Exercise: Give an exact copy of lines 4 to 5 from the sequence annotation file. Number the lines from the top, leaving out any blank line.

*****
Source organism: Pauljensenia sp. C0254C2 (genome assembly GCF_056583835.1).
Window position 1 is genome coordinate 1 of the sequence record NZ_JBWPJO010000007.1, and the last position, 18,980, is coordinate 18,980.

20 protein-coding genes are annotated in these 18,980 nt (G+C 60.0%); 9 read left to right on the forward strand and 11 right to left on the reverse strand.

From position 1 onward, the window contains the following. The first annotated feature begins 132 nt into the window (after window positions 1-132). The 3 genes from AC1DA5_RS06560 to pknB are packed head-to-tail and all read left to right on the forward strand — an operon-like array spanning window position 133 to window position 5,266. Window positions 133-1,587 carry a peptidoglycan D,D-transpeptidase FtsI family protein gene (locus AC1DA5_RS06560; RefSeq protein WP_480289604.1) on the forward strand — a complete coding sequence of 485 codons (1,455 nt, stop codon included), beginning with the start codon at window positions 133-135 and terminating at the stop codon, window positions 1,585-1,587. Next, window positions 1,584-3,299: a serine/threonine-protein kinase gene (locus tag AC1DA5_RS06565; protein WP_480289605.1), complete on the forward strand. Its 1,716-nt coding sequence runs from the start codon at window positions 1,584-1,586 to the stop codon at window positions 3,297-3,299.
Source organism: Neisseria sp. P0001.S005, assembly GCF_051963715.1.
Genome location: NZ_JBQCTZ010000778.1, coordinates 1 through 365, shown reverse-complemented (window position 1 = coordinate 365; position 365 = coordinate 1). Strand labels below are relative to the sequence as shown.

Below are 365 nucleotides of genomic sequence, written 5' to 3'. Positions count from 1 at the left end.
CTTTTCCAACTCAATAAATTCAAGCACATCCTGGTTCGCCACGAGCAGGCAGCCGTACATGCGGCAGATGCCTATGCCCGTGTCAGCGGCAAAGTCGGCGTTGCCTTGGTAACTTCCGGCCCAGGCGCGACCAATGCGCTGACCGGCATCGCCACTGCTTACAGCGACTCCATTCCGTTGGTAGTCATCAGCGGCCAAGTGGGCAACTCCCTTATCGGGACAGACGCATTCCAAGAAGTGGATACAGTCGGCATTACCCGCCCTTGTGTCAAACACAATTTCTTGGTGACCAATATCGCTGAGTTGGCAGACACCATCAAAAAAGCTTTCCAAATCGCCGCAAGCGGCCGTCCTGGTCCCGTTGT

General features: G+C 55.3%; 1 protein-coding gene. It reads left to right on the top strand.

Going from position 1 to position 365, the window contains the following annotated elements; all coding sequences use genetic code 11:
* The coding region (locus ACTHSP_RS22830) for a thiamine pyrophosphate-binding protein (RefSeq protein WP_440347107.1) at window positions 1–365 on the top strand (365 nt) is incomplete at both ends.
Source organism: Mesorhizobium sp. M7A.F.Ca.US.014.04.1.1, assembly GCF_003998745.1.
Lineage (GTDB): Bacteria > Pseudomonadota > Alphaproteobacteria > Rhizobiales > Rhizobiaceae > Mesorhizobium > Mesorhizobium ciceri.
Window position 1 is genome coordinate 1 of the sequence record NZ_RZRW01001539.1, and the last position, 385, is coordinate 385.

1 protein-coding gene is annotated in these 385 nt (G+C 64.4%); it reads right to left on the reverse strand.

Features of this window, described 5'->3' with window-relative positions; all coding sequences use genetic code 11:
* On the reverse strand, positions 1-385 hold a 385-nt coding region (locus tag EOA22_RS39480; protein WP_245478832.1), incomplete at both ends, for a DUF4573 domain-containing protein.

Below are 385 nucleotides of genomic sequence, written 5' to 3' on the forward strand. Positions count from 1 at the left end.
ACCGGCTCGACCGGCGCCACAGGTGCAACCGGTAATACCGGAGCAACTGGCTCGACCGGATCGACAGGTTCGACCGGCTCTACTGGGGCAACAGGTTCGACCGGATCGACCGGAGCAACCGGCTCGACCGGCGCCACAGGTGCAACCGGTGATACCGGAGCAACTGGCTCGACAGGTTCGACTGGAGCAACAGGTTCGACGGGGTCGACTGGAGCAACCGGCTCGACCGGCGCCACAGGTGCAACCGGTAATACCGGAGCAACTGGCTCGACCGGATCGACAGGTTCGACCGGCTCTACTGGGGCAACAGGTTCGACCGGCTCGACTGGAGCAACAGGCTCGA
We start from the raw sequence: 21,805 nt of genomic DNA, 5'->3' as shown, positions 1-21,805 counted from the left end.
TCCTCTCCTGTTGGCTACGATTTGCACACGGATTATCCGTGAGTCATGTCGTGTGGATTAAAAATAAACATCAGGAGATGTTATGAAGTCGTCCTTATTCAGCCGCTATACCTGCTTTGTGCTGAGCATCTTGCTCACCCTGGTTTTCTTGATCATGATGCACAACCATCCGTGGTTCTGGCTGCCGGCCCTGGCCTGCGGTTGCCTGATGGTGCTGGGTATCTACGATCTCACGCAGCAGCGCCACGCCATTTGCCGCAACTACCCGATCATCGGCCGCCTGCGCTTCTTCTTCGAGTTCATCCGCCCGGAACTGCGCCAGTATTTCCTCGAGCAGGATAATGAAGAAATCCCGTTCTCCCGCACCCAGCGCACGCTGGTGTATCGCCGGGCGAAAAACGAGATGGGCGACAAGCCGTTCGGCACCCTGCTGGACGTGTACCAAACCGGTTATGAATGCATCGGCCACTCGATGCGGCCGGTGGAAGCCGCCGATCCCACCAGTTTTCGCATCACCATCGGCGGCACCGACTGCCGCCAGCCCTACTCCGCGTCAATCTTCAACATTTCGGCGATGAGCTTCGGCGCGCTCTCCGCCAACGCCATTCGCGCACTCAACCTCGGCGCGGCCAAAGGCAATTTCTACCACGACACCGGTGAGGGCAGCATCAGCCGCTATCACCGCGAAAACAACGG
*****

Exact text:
From position 1 onward, the window contains the following. The first annotated feature begins 132 nt into the window (after window positions 1-132). The 3 genes from AC1DA5_RS06560 to pknB are packed head-to-tail and all read left to right on the forward strand — an operon-like array spanning window position 133 to window position 5,266. Window positions 133-1,587 carry a peptidoglycan D,D-transpeptidase FtsI family protein gene (locus AC1DA5_RS06560; RefSeq protein WP_480289604.1) on the forward strand — a complete coding sequence of 485 codons (1,455 nt, stop codon included), beginning with the start codon at window positions 133-135 and terminating at the stop codon, window positions 1,585-1,587. Next, window positions 1,584-3,299: a serine/threonine-protein kinase gene (locus tag AC1DA5_RS06565; protein WP_480289605.1), complete on the forward strand. Its 1,716-nt coding sequence runs from the start codon at window positions 1,584-1,586 to the stop codon at window positions 3,297-3,299.
Source organism: Neisseria sp. P0001.S005, assembly GCF_051963715.1.